134. A Riderless Horse

The moment of veneration passes quickly.

Osdath and Hayrolf rise, and upon a gesture from the tall warrior, six soldiers detach themselves from the others. Together with Hayrolf, they escort the Prince aboard the ferry. The others mount their horses and wait. Lord Osdath is the last to go aboard, followed by the stout man who helped moor the ferry. The two soldiers who arrived to sound the horn unmoor the vessel, and the rowers use their oars to push off from the pier.

And still no sign of Nevynne.

“They are leaving,” Stellia whispers. “What do we do?”

“What can we do?” Frithil says. “We wait.”

Someone shouts a command, and the remaining soldiers ride off southwards whence they came.

“We can’t just do nothing.” Stellia stands up. Her legs tingle from crouching for so long.

“What are you doing?” Frithil tries to grab her coat, but he is too slow. “Are you mad?”

Stellia races down the hillside toward the pier. She must reach the boat, what other way is there? She slips and skids a good distance over grass and sod on her behind, only to jump up and continue running, running; her only thought is that the must jump onto the ferry. What the soldiers will do, what will happen then, to that she cannot give a thought. She does not stop until she reaches the end of the pier, her momentum nearly carrying her over the edge, into the black water.

The ferry has already receded once more into the fog out of which it first appeared, a ghostly shadow swiftly dissolving. Stellia has a wild impulse to jump into the water and swim after it. But this brief madness passes quickly. She knows the limits of her strength. The lake in its vastness would force her to turn back, or else become her grave. The water’s edge is a final border, one that she cannot breach.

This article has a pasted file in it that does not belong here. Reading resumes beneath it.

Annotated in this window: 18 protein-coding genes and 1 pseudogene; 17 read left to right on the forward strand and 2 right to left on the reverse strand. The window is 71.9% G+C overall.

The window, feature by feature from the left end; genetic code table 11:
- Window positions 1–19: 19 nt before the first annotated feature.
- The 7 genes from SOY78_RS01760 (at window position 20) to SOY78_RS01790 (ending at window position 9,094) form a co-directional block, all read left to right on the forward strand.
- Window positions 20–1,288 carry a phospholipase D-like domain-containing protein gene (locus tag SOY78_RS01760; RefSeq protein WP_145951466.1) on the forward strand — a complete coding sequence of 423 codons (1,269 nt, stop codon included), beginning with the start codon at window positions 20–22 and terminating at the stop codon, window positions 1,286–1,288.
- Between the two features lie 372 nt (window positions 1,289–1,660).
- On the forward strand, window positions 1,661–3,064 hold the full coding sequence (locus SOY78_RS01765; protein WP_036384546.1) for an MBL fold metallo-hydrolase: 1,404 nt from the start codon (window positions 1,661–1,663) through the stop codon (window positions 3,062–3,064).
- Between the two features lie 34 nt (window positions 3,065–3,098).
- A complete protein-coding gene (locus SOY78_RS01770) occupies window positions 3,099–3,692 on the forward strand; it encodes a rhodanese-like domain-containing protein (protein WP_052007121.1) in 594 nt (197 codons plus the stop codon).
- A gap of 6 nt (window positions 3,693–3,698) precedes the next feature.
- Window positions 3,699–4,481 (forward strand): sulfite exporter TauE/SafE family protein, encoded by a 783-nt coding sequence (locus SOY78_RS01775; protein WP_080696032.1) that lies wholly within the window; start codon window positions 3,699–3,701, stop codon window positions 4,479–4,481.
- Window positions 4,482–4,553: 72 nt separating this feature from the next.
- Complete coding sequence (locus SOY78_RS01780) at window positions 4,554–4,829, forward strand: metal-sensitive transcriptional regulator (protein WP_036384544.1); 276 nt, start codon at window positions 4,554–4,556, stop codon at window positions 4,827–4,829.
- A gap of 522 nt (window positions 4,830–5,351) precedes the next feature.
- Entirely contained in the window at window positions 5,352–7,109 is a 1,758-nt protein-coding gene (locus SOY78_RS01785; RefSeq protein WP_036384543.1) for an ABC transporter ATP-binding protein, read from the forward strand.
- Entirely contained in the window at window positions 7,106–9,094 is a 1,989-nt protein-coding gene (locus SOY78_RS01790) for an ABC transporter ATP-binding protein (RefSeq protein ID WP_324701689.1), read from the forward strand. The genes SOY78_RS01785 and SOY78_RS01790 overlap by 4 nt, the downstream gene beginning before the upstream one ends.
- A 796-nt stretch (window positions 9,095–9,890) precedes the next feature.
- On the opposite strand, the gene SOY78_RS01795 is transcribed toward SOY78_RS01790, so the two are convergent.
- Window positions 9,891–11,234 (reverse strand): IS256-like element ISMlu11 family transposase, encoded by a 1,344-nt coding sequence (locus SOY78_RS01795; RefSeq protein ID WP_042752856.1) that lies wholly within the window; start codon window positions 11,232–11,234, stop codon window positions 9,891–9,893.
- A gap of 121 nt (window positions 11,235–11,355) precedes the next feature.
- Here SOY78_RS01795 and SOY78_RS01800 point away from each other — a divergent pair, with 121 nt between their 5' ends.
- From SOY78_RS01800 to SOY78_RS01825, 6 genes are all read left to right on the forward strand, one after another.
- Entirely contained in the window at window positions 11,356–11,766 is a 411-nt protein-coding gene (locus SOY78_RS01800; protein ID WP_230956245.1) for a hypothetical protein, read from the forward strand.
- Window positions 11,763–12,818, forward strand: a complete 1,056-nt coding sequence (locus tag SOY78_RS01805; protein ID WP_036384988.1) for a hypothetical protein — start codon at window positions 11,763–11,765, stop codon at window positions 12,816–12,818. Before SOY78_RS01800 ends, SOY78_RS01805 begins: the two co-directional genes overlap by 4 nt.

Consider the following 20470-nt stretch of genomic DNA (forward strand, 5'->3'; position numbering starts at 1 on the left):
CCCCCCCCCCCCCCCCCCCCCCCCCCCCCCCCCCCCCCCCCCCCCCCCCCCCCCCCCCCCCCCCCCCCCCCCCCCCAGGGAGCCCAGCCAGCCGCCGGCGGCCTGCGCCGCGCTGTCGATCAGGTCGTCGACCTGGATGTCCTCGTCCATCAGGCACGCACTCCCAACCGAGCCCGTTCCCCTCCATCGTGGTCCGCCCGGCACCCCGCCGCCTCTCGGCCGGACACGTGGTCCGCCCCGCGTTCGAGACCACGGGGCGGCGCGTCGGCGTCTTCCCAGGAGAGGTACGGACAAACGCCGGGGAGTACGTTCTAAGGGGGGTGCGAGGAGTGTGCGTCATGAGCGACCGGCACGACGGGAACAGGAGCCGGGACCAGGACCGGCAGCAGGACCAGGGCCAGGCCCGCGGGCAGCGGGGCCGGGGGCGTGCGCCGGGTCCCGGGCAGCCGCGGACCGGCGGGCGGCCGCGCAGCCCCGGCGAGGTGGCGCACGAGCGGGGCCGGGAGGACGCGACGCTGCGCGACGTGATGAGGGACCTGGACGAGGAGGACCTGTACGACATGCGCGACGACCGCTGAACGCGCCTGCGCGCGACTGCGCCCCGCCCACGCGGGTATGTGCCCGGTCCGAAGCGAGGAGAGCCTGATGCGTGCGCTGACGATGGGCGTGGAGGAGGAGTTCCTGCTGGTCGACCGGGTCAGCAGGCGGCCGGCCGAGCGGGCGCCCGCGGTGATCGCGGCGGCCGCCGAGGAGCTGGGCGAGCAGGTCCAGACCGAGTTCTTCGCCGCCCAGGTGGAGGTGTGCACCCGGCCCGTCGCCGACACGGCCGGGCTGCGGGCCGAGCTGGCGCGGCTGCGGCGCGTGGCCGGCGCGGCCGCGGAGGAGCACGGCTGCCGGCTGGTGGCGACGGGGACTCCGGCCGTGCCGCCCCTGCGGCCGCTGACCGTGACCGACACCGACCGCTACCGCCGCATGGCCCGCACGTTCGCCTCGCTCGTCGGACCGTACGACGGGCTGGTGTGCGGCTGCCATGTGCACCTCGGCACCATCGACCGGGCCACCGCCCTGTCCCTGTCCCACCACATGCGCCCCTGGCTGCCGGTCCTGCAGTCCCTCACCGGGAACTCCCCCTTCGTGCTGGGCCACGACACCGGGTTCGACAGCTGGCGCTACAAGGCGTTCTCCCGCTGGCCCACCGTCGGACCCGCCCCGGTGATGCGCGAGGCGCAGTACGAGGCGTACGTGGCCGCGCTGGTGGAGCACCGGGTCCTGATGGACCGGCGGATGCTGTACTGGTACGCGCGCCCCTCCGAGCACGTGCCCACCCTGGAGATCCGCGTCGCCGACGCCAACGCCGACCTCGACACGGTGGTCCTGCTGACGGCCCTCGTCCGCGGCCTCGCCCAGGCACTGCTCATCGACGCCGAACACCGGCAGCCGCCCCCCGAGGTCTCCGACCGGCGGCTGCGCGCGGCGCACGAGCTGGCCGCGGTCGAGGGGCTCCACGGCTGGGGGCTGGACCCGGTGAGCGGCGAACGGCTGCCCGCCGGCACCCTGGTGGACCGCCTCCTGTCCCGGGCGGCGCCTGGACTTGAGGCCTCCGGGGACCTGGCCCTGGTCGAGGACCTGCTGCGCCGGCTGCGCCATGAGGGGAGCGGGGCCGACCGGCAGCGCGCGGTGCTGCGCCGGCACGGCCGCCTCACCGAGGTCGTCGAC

Not without a boat.

She stifles an anguished scream.

“Nevynne,” she murmurs. “Where are you?”

Moments later, she hears Frithil’s footsteps. He arrives next to her as the first tendrils of the fog reach out to the pier and into the thicket of reeds, muffling the soft whispers of the stalks as they sway in the cool air.

“She will come,” the friar wheezes.

“We must follow the ferry soon, if we want to see where they are taking the Prince. Unless you know where that will be.”

Frithil bends over, hands on his knees, still fighting to catch his breath. “Alas, I do not. I have read descriptions of some of the places and buildings on the Forbidden Isle, but as for the details of their exact locations, or maps—none exist, as far as I know.”

“Then we have little time. Once we reach the island, we cannot ask for directions, nor can we wander around looking for the right building. We’d no doubt be captured. We need a boat.”

Once more, a loon’s call rises from the water somewhere, distant and keening like pain recalled in unbidden remembrance. How fitting, that the shores of this lake should be populated by birds capable of such heart-rending calls.

Another sound comes from the direction of the road—very different, and fast growing louder.


“That must be her!” Stellia spins around, her eyes fixed on the gap between the rushes where the road runs past the pier. The hoofbeats come closer, closer.

It is the third black steed, Nevynne’s mount. But it carries no rider.

NEXT: Motes of Dust


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